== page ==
Colossians 3:18: Lessons on Marriage, A Personal Introduction

March 2, 2015

In the months leading up to our 40th wedding anniversary, my husband and I occasionally look back to our experiences together since we met as Stanford freshmen in 1971. Of course, our nation has observed a huge cultural shift in the practice of marriage; but Andy and I have also experienced phases and seasons in a relationship that has evolved and strengthened through the years.

At Stanford, we were assigned to Rinconada House within the Wilbur Hall complex during the days of the famous “Stanford ratio,” two men for every one woman. The first and third floors of Rinc were men, and the women’s floor was sandwiched between. Quaint, I know. Andy, from southern California, had declared an engineering major; and I, from the Seattle area, entered as a mathematics major. Consequently, we had the same academic advisor who invited a handful of freshmen to his campus home for a barbecue a few days before classes began. This is where Andy and I met.

It wasn’t until the Spring of freshman year that our dating focus turned to each other. By this time, Andy had given his life to Christ, which put him on the eligibility list as far as I was concerned. We had been through the rigors of freshman calculus and introductory physics together. He was brilliant and took to the disciplines like a duck to water. I was in over my head and would never have passed that first physics course if it had not been for Andy’s tutoring. Perhaps you know the feeling: everything you learned in high school on the subject was covered in the first three weeks of class.

By the end of my four years, I had shifted majors first to mathematical sciences (with courses in computer programming and algorithms) and finally, as my blood pressure skyrocketed from the stress, to music (majoring in vocal performance). Andy remained in the school of engineering throughout, earning a BS in Electrical Engineering. Through thick and thin, our relationship was a steadying force, and we became engaged the summer before our senior year.

We started out thinking we were quite a lot alike, but over the years discovered that our gift-mixes were quite different indeed. The beauty of our pairing was that we had complementary ways of processing thought (the engineer had an active right brain and the musician had an active left). We were both intelligent in our own ways, were hard workers, and came from long-married middle-class parents. We were a very good match.

At the time, the Christian fellowship on campus was nothing short of spectacular. Hundreds of students gathered weekly, on Sunday morning through the ministry of “Seminar 70” (a ministry of Peninsula Bible Church) and on weekday evenings (Campus Crusade for Christ, InterVarsity Christian Fellowship). It was the height of “the Jesus movement,” and though the university itself was challenging to people of faith, being a Christian was cool, and discipleship was taken seriously.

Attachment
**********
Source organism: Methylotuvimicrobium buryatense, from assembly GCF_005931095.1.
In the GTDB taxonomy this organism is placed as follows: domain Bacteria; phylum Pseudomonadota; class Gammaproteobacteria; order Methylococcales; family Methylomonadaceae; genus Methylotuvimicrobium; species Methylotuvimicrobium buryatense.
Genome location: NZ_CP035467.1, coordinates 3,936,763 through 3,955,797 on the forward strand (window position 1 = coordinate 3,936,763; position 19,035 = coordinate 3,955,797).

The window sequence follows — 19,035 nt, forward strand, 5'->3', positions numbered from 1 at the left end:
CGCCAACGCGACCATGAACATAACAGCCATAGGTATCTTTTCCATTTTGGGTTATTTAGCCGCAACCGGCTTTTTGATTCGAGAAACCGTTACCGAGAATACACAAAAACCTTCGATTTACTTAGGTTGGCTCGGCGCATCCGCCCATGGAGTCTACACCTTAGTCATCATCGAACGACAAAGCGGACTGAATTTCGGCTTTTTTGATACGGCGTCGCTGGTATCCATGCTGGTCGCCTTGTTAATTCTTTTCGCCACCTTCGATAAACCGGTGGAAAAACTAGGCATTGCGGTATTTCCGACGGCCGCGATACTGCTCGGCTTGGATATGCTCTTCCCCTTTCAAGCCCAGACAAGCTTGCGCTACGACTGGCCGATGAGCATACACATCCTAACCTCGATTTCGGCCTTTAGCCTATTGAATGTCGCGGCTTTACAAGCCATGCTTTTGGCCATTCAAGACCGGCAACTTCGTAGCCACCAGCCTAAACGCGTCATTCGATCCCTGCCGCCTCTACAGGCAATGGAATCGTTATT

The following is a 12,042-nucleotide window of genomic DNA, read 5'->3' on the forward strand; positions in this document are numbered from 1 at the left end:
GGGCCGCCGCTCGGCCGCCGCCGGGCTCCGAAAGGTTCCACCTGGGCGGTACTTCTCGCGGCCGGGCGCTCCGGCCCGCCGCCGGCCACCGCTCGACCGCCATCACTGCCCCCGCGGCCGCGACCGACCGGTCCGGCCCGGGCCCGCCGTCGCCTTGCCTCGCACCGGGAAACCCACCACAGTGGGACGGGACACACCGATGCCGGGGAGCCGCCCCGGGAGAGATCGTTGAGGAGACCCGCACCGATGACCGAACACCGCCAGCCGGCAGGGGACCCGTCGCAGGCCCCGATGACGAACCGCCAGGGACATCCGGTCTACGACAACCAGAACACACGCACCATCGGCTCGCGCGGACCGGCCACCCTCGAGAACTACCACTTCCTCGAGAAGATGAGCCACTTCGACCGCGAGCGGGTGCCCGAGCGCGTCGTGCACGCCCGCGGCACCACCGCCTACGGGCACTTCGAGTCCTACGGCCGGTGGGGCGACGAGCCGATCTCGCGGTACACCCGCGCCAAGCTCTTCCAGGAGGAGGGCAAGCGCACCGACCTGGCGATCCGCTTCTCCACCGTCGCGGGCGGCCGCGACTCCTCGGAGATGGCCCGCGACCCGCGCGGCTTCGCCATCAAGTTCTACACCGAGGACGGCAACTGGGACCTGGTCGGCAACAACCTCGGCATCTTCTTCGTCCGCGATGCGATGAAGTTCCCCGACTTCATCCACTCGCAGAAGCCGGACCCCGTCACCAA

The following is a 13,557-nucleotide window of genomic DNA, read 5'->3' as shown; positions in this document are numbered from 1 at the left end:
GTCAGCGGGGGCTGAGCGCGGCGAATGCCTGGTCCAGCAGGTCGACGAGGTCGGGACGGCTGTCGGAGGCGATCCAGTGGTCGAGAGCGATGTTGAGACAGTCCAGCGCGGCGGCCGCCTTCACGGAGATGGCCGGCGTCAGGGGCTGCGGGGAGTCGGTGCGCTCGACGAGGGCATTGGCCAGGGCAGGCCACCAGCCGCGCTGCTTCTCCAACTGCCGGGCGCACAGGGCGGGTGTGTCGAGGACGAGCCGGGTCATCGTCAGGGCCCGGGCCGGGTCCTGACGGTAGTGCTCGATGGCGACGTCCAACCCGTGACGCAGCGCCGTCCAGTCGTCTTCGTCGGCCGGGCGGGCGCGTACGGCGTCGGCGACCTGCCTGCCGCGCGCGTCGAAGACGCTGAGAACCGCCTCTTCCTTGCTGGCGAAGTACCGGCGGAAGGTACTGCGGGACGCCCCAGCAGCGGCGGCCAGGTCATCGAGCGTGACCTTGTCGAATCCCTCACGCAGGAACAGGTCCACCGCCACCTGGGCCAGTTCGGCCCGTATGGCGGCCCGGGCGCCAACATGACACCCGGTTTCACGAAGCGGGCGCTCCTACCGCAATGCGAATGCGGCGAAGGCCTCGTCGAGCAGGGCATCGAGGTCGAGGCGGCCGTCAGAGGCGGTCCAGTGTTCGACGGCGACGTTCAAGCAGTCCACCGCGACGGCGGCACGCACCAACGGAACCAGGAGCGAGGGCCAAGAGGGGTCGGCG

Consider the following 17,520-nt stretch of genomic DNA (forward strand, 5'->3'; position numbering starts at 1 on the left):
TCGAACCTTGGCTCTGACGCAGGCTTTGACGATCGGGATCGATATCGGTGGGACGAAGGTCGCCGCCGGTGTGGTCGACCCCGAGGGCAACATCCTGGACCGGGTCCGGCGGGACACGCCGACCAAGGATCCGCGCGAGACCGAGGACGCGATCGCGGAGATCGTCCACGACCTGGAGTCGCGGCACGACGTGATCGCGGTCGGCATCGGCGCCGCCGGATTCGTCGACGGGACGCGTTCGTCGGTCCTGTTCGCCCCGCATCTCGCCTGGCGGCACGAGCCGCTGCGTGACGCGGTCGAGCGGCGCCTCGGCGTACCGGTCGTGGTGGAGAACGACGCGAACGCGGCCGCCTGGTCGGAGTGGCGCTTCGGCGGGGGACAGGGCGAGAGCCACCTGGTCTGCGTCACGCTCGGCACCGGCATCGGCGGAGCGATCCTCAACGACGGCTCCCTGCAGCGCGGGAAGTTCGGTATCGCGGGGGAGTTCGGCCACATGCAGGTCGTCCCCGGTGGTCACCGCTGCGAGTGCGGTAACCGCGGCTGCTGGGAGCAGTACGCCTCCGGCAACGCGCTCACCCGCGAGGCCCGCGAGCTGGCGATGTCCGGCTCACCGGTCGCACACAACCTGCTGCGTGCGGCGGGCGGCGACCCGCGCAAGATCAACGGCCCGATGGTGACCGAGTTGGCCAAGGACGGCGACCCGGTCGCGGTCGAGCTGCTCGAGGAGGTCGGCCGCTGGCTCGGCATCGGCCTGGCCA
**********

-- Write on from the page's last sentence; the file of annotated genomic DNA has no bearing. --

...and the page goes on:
With the possible exception of InterVarsity, in which I did not get involved until senior year, the general mindset on the issue of marriage promoted a hierarchical view of the relationship between husbands and wives. Through Bible teaching and the mentoring of older couples, we were taught about the loving headship of the husband to which the wife submitted in all things. We soaked it all in and adopted the concepts as our own.

We owned the hierarchical model, though it was not reinforced in our premarital counseling (done by a Presbyterian pastor). Two weeks after graduation from Stanford, we were married in Memorial Church; my marriage vows included a promise to obey Andy. There was an audible gasp from one section of the congregation, people who knew me well.

I share this story because it is important to be open about where I have been on the subject.  Having said that, forty years of experience as a married person and twenty-eight as a pastor have taught me a lot:

  1. While general teaching about marriage is indispensable for preparing couples for life-long relationships, the fact remains that every marriage is unique because the two individuals bring their unique personalities and gifts into the union.

  2. Couples have to work things out between themselves. “It takes two to tango.” Help is available, but husband and wife are primarily responsible to engage in the life-long process of “two becoming one flesh.”

  3. The Bible’s teaching on marriage is rich, true, challenging and applicable, even today.

In my next post, we will tackle Paul’s teaching on marriage, beginning with his instruction to wives in Colossians 3:18.



One Response to “Colossians 3:18: Lessons on Marriage, A Personal Introduction”

  1. Says:

    Great timing!!! Still in the great fight… Talk with you soon. Thank you for these thoughts and in advance for the ones that are still coming.

    Love, cindy

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